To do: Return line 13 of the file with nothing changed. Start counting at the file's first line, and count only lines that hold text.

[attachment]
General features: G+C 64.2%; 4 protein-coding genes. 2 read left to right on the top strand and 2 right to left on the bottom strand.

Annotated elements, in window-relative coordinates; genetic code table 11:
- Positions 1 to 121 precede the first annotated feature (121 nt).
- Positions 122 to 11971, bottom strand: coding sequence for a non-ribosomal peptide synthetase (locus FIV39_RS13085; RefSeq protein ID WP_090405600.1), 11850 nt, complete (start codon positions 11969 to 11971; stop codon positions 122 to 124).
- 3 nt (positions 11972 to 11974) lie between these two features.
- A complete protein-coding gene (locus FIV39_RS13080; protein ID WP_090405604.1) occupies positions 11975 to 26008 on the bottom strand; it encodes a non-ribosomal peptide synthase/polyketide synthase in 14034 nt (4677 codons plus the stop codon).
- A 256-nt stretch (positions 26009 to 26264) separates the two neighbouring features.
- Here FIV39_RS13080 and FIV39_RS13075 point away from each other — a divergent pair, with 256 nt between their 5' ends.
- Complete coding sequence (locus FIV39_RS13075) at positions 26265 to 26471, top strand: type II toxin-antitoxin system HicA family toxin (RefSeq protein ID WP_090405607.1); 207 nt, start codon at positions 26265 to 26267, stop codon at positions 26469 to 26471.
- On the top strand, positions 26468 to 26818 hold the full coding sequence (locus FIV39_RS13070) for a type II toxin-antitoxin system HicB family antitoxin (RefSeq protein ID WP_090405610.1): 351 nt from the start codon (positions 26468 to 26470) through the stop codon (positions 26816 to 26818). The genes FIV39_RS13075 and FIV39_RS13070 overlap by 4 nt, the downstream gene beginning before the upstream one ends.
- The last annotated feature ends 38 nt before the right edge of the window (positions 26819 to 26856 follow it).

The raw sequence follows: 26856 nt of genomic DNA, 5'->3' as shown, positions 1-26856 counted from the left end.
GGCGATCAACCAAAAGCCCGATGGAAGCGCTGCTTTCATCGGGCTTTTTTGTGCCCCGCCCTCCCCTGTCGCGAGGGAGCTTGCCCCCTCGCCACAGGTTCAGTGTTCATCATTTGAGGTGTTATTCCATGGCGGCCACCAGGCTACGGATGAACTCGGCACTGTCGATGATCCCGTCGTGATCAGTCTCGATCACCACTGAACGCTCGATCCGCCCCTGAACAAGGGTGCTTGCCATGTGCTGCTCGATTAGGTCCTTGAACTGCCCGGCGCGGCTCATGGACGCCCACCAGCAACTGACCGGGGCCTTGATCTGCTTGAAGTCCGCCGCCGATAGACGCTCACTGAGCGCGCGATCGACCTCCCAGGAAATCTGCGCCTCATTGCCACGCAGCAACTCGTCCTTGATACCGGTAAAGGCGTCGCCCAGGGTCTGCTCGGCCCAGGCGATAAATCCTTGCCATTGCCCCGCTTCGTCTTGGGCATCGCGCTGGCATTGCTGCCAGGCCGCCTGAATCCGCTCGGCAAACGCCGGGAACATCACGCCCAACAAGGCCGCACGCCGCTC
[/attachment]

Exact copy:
GGCGATCAACCAAAAGCCCGATGGAAGCGCTGCTTTCATCGGGCTTTTTTGTGCCCCGCCCTCCCCTGTCGCGAGGGAGCTTGCCCCCTCGCCACAGGTTCAGTGTTCATCATTTGAGGTGTTATTCCATGGCGGCCACCAGGCTACGGATGAACTCGGCACTGTCGATGATCCCGTCGTGATCAGTCTCGATCACCACTGAACGCTCGATCCGCCCCTGAACAAGGGTGCTTGCCATGTGCTGCTCGATTAGGTCCTTGAACTGCCCGGCGCGGCTCATGGACGCCCACCAGCAACTGACCGGGGCCTTGATCTGCTTGAAGTCCGCCGCCGATAGACGCTCACTGAGCGCGCGATCGACCTCCCAGGAAATCTGCGCCTCATTGCCACGCAGCAACTCGTCCTTGATACCGGTAAAGGCGTCGCCCAGGGTCTGCTCGGCCCAGGCGATAAATCCTTGCCATTGCCCCGCTTCGTCTTGGGCATCGCGCTGGCATTGCTGCCAGGCCGCCTGAATCCGCTCGGCAAACGCCGGGAACATCACGCCCAACAAGGCCGCACGCCGCTC